Trump’s Threat to Pull WHO Funding Will Isolate US

Should President Trump follow through on his threat to pull funding from the WHO in the midst of a global pandemic, the international reputation of the United States will suffer significantly indeed. For many, it will serve only to reinforce the idea that America is no longer the global leader it used to be.

Addressing the opening ceremony of the 73rd session of the World Health Assembly on May 18th, WHO Director-General Dr Tedros Adhanom Ghebreyesus, called for global cooperation and solidarity in the face of what he called, “the defining health crisis of our time.”

“Nations have come together as never before, and geopolitical divisions have been thrown into sharp relief. We have seen what is possible with cooperation, and what we risk without it… There is no other way forward but together,” he said.

With more than 4.5 million confirmed cases of coronavirus and 300,000 deaths reported, Dr Tedros’ call for international cooperation came at a time of unparalleled importance, although it appears to have fallen on deaf ears inside the White House.

Photo: World Health Organization

America alone

US President Donald Trump on May 19th, threatened to permanently pull funding of the World Health Organization after accusing the UN health body of being a “puppet of China.”

In a letter addressed to Dr Tedros, Mr. Trump condemned the WHO over its praise of China’s commitment to transparency and scolded the WHO chief over what the president labeled as “political gamesmanship”.

“Your political gamesmanship on this issue was deadly,” he wrote.

Ending the letter, Trump issued a strong warning and ultimatum:

“If the World Health Organization does not commit to major substantive improvements within the next 30 days, I will make my temporary freeze of United States funding to the World Health Organization permanent and reconsider our membership in the organization.”

Leaders around the world slammed Trump’s decision to halt funding to the WHO during a global pandemic as “reckless” and “indefensible.”

EU foreign policy chief Josep Borrell captured the growing chorus of international concern. “Deeply regret US decision to suspend funding to WHO,” he wrote on Twitter. “There is no reason justifying this move at a moment when their efforts are needed more than ever to help contain & mitigate the coronavirus pandemic.”

China’s Foreign Ministry said Washington’s decision would “weaken the capabilities of the WHO, harm international co-operation against the epidemic, and affect various countries including the US itself domestically.”

In the US, citizens were equally appalled at what the President is purporting to do in their name. The New York Times columnist Nicholas Kristof likened the halting of US funding to the WHO during a global pandemic to “taking away a fire department’s trucks in the middle of a blaze.”

“Thousands of Americans would be alive today if President Trump had spent more time listening to the World Health Organization instead of trying to destroy it,” Kristof added.

Trump’s unilateralist actions have of course caused much unease and concern, but are not especially surprising given his track record.

Trump’s damaging legacy

Since entering the White House, Trump has withdrawn the United States from a host of UN agencies — including the United Nations Education, Scientific and Cultural Organization (UNESCO) and United Nations Human Rights Council (UNHCR) — and from such landmark agreements as the Iran Nuclear Deal and the Paris Climate Accord. In the process, Trump has dramatically reduced America’s standing in the world and has scuppered its image abroad.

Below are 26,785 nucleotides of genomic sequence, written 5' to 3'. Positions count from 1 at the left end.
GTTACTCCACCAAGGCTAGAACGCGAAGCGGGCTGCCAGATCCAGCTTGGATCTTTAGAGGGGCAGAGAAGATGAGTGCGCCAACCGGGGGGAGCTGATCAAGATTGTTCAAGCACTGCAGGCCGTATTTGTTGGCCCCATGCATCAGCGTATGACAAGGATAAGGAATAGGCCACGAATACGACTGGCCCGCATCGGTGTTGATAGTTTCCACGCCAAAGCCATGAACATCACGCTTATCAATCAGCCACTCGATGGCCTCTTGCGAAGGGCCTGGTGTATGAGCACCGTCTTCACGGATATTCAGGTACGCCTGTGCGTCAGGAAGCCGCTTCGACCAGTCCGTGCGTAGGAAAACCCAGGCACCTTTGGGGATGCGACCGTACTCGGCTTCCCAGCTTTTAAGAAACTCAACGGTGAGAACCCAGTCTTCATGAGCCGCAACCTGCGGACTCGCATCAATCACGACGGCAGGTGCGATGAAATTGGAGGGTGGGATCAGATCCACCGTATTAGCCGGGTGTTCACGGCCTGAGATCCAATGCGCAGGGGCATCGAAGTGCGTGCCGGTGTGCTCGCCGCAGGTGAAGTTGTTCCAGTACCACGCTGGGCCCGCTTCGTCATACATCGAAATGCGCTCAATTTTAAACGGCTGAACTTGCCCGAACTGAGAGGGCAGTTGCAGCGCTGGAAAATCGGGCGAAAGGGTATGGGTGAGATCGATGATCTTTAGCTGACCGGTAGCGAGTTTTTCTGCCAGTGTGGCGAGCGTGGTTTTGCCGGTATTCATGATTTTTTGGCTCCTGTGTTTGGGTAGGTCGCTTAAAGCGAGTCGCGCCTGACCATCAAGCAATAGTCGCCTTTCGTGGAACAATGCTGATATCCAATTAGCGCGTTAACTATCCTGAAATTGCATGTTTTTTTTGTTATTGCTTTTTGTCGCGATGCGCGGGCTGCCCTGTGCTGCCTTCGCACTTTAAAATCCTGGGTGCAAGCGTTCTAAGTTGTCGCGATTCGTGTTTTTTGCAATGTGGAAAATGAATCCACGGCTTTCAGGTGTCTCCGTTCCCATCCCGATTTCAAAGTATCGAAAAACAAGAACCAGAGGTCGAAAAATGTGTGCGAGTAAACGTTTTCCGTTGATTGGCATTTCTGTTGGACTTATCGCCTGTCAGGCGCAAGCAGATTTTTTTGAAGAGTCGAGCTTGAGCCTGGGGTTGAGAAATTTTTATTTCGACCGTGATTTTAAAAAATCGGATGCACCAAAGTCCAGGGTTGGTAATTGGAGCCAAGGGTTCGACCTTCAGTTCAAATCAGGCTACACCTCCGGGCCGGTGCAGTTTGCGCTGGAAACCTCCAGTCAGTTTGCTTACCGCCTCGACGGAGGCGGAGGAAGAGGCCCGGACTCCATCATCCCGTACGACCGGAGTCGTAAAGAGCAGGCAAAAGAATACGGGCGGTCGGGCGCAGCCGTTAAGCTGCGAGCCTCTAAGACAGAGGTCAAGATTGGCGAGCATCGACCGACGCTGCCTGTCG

Ambassador Alexander Vershbow, who served as the US envoy to South Korea, Russia and NATO, is just one of many Americans who fear that Trump’s damaging legacy may have lasting ramifications.

“Even if the Democrats retake the White House, it’s going to take a lot of time to rebuild the habits of American leadership and to rebuild the confidence and trust on the part of our traditional allies that has been forfeited with the coronavirus and the pulling out of the WHO.

“I think that the attitudes that have been reflected in this policy of abdication of leadership now have deep roots in some parts of the American body politic and it’s not going to be easy — even with a change of administration — to go back to the way things were,” said Vershbow.

Should President Trump follow through on his threat to pull funding from the WHO in the midst of a global pandemic, the international reputation of the United States will indeed suffer significantly. For many, it will serve only to reinforce the idea that America is no longer the global leader it used to be.

In days gone by, it was the United States who acted as the worlds guarantor of globalization, now as the result of an increasingly inward-looking administration, it is China which is making the strongest case for free trade and support for multilateral organizations.

With regards to the coronavirus pandemic, Beijing — in stark contrast to Washington — has pledged that any vaccine developed by China will not be used to pursue vast profiteering, but will instead will be made as a “global public good.”

“COVID-19 vaccine development and deployment in China, when available, will be made a global public good,” Xi told the World Health Assembly at its virtual gathering. “This will be China’s contribution to ensuring vaccine accessibility and affordability in developing countries.”

President Xi also pledged US$2 billion over the next two years to help less developed countries in their Covid-19 responses, and to accelerate economic and social development after the pandemic has passed.

CNN succinctly captured the contrasting positions of the two presidents as follows: “The Trump administration threatened to take the UN agency off life support as it fights a global pandemic —and Chinese President Xi Jinping threw it a new life line.”